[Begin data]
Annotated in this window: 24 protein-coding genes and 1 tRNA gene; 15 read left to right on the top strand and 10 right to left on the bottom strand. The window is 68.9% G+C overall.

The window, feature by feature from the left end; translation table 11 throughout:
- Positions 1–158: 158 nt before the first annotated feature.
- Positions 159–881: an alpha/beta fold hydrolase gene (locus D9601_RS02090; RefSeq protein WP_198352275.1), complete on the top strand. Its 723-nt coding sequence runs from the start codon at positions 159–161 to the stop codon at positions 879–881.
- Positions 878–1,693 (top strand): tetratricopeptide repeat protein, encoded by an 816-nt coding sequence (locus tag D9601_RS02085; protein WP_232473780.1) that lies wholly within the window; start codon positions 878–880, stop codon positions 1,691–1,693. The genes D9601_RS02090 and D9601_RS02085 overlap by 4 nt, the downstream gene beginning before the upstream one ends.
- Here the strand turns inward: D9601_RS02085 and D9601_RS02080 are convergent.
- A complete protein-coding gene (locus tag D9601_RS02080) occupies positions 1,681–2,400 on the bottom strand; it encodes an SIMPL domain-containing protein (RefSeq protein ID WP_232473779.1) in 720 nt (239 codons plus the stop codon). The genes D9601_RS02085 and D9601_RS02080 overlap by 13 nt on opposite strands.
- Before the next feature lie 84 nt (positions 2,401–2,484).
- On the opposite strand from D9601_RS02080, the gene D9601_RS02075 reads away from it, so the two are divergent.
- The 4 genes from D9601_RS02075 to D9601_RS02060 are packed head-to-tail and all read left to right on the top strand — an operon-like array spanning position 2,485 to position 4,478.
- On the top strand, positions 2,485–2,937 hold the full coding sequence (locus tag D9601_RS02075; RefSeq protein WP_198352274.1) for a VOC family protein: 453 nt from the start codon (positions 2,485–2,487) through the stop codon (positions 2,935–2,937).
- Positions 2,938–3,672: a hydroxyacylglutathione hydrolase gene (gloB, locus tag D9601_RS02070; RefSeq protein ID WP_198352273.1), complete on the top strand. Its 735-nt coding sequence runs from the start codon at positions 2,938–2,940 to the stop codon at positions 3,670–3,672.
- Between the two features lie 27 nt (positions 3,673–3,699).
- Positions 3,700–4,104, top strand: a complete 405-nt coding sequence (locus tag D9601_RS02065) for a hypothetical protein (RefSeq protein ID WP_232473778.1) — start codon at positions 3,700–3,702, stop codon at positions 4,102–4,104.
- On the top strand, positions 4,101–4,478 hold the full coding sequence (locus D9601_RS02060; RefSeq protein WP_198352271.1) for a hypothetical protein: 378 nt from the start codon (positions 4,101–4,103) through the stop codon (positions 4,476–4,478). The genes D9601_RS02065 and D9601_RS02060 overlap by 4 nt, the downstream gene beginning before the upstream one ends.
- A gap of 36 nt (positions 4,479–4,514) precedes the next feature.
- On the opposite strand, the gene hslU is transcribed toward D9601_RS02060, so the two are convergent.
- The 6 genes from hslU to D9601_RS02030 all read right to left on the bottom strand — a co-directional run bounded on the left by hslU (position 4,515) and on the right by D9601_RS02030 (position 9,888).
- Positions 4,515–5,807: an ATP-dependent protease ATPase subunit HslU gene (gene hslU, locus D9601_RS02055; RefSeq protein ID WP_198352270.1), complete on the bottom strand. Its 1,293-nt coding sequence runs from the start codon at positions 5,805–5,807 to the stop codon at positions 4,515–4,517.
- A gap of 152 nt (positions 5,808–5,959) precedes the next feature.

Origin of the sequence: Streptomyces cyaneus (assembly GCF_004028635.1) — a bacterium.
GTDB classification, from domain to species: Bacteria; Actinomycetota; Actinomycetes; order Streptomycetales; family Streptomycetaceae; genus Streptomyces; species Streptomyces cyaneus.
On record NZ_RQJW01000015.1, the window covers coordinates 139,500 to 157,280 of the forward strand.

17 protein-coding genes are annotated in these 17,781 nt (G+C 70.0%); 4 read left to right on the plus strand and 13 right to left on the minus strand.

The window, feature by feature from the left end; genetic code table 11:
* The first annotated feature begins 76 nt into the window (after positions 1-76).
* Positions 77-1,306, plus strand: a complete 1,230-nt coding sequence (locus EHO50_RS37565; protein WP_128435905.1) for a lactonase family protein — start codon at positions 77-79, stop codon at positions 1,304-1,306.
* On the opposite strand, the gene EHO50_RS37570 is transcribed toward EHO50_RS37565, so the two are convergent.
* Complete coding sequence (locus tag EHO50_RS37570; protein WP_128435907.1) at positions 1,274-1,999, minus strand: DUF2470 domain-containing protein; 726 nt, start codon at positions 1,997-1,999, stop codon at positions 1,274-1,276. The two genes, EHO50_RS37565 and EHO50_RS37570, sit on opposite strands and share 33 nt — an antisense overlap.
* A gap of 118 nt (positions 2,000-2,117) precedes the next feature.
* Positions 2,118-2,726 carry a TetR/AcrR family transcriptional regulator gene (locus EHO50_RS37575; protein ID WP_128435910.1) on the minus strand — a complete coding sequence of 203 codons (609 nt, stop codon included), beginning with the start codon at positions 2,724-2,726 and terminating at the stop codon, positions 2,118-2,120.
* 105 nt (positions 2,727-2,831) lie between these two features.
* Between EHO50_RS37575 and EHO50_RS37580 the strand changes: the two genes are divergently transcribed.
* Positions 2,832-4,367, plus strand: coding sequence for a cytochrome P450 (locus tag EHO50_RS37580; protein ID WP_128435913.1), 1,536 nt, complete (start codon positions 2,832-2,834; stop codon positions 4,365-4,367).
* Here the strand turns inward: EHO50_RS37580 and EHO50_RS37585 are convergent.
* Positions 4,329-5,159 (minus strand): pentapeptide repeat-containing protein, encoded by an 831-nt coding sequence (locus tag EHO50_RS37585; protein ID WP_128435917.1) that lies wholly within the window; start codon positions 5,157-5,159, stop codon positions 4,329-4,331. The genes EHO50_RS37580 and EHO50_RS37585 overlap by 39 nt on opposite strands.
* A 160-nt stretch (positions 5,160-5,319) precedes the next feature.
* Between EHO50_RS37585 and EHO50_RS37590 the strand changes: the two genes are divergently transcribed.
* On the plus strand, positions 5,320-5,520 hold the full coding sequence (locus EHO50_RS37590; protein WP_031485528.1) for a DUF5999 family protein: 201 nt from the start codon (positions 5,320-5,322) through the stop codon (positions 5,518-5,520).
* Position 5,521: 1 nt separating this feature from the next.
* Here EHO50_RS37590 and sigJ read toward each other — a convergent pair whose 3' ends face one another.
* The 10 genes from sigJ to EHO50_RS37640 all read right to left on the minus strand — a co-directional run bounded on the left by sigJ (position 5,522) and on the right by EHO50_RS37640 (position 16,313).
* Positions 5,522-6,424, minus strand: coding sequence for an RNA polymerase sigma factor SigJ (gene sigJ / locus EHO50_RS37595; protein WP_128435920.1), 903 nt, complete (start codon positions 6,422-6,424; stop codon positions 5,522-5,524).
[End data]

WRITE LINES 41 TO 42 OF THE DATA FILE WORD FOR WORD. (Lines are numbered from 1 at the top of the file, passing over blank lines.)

* Here EHO50_RS37590 and sigJ read toward each other — a convergent pair whose 3' ends face one another.
* The 10 genes from sigJ to EHO50_RS37640 all read right to left on the minus strand — a co-directional run bounded on the left by sigJ (position 5,522) and on the right by EHO50_RS37640 (position 16,313).